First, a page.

Wednesday, April 22, 2009

School's Out Forever

One of New Orleans' charter schools' independent board cites trouble with the for-profit management team and packs it in.

(I bet its some teacher's fault.)

While this exposes a lot of problems many local charters are having (and that the news doesn't seem to want to cover), it is being touted as a reinforcement of the strength of market-based schooling.

Now, it is one thing to phase out ideas that aren't working. But high turnover, especially in leadership positions, will hamstring schools whether they are public or charters. You can't make gains if you are constantly reinventing the wheel, but we never talk about how to address that concern.

It does talk about how difficult it will be for the 200 students to find new schools, since the best public and charter options available for parents have filled up already.

I guess this is what it feels like to have an invisible hand slap you in the face.


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6 comments:

mominem said...

Its interesting the pre-K no school closed as a result of similar disputes, regardless of the apparent failure to educate any children.

Dante said...

Pre-K is a lowest common denominator program. If your kid goes in knowing anything at all, pre-K is a waste of time. I don't know about New Orleans, but in Georgia the pre-K program spends most of its time teaching non-core softball topics like culture and diversity. Those are good topics to learn early, but that's not exactly why I'm sending my kids to school. I pulled my daughter out of pre-K and put her in a preschool where they mostly teach the basics letters, numbers, basic sight words, and simple arithmetic.

As far as this charter situation goes, the correct thing happened in the long term but the process needs work. This is the first charter school to close. I'm not surprised the process still has a few flaws. There needs to be a clear exit plan for the kids and possibly an earlier date to decide something as important as whether or not a school continues to operate the next year.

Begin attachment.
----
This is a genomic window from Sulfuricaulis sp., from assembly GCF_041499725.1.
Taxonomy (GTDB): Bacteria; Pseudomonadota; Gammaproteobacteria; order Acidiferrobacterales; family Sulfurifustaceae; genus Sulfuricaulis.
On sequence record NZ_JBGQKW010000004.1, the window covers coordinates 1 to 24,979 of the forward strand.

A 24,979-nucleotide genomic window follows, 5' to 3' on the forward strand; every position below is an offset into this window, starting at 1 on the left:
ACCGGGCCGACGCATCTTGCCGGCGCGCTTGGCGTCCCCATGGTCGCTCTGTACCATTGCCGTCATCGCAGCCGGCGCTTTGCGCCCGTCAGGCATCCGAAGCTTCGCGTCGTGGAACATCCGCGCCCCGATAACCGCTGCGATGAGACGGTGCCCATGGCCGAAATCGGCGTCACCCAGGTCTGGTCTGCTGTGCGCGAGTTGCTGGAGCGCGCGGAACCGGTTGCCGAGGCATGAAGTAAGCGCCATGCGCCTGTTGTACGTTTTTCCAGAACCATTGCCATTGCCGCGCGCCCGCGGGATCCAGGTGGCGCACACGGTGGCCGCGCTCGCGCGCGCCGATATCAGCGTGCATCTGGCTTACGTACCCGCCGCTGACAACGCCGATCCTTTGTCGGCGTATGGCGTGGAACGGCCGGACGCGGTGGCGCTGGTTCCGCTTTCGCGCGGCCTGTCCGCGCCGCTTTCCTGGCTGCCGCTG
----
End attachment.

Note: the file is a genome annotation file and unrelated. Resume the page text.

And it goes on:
Other than the above concerns, it looks like capitalism has taken care of Pat's accreditation dilemma. What happens to a school that is not meeting the academic needs of the students? It closes.

Cousin Pat from Georgia said...

First of all, this school was not accredited, as accreditation requires being around a little bit longer than this.

As to the school meeting the academic needs, I'm curious as to how this is supposed to work. This school does not address academic needs for three years due to high turnover and mismanagment from the for-profit management firm (shocker, that some for-profit business couldn't get its act together).

Now the students have to find another school. If that's a charter school or a public school, do they go to that one for three years before they figure out they aren't making academic progress? That's six years of school - and the formative ones teaching them how to read and basic math.

It is any wonder, then, that so many students come out of the system illiterate?

Dante said...

No it wasn't accredited. That's my point. A few months back you bemoaned how these charter school could possibly get by without accreditation. It's simple: they educate or they disappear. The biggest difference is that instead of the government deciding whether or not a school educates the kids, the parents are responsible for that.

As far as the three year nonsense, if the school isn't doing it's job are you really going to leave your kids in for 3 years?! Screw that. But once again that goes back to a parent being responsible enough to know what their kids are learning (or not learning).

Cousin Pat from Georgia said...

The biggest difference is that instead of the government deciding whether or not a school educates the kids, the parents are responsible for that.So I guess that means kids whose parents when to shitty schools, whose parents went to shitty schools, and so on, well, those folks are just shit out of luck. I mean, maybe they can just figure out what a good education is all on their own?

if the school isn't doing it's job are you really going to leave your kids in for 3 years

Parents may not have a choice where to send their kids, as there are plenty of obstacles in the way. And education takes place over time, as does educational tracking.

That's why it takes five years of records before a school can even apply for accreditation.

Dante said...

"I mean, maybe they can just figure out what a good education is all on their own?"

Just because you're responsible for something doesn't mean you have to go it alone. If you don't know enough about a subject to make your own informed opinion, then you need to help. Anyone even halfway interested in their children's education future WILL find that help one way or another.